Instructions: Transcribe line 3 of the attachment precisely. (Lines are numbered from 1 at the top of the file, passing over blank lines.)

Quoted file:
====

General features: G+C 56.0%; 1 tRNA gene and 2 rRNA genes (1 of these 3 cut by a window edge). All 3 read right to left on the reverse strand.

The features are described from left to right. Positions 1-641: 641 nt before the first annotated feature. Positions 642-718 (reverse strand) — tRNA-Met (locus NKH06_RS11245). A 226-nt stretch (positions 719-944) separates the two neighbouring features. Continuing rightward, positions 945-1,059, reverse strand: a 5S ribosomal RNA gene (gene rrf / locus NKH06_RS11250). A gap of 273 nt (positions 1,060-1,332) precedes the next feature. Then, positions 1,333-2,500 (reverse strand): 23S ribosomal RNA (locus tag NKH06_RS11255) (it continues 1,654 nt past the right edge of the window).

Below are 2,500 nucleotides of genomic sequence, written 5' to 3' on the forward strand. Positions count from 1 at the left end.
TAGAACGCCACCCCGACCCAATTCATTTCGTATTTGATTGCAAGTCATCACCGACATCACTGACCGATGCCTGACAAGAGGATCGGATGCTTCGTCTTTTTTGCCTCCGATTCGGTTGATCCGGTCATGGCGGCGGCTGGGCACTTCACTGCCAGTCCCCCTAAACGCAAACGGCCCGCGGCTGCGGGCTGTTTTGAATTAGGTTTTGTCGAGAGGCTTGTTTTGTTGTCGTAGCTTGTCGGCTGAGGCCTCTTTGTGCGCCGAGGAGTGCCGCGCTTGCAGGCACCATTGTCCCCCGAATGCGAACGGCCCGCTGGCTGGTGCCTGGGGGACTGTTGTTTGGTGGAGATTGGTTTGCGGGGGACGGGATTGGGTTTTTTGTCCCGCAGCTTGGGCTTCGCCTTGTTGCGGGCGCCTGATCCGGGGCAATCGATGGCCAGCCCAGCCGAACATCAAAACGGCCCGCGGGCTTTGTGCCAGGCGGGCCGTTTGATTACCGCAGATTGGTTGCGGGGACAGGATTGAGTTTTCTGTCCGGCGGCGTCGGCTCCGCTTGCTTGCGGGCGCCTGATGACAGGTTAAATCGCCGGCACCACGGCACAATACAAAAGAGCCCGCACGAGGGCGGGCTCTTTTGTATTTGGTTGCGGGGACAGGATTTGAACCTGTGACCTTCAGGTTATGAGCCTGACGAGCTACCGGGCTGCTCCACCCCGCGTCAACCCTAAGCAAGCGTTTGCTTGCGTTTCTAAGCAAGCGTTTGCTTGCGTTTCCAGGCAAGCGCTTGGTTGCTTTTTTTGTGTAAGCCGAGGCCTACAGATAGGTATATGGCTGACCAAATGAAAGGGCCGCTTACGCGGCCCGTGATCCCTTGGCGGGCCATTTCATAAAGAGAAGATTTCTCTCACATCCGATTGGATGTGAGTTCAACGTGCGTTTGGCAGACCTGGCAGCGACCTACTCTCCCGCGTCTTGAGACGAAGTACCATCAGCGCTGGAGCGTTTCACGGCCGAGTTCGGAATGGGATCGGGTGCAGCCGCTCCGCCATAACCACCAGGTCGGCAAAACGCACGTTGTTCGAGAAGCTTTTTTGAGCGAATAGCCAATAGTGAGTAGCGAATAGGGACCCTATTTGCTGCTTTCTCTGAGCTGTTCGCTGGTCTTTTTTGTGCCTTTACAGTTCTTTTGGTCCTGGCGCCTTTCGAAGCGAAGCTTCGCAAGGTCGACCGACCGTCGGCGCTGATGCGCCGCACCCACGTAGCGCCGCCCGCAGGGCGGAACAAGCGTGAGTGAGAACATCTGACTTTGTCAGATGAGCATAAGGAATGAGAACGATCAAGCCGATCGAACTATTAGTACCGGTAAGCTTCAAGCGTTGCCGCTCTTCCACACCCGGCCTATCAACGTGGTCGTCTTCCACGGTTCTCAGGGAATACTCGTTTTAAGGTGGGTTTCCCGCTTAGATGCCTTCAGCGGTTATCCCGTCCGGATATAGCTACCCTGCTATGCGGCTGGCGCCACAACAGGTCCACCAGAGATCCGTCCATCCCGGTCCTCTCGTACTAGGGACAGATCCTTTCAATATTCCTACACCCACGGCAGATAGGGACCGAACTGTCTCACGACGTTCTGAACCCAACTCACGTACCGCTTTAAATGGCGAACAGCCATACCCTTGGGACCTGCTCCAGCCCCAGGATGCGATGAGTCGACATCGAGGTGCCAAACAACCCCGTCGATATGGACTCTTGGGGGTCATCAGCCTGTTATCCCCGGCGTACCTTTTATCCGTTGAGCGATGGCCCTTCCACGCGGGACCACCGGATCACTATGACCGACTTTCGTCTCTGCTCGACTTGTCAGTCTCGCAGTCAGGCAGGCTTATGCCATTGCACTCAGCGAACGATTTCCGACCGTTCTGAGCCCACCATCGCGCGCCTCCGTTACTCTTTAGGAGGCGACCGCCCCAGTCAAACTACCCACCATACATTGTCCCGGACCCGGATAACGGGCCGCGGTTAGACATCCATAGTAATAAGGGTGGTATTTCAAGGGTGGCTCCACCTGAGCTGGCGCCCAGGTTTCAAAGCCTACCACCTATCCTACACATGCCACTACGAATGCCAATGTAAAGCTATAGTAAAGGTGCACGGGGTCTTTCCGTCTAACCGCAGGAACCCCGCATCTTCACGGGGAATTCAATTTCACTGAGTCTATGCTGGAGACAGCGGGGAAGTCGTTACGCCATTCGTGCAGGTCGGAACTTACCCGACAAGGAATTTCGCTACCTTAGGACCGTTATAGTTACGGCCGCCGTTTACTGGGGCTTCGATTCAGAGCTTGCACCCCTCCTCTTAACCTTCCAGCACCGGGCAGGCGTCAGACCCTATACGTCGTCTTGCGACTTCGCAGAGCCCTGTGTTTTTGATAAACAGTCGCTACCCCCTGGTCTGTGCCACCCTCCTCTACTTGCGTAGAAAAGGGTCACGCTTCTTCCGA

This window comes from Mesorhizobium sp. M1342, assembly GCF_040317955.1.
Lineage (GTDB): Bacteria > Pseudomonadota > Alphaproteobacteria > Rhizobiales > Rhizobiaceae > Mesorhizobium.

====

Below are 2,500 nucleotides of genomic sequence, written 5' to 3' on the forward strand. Positions count from 1 at the left end.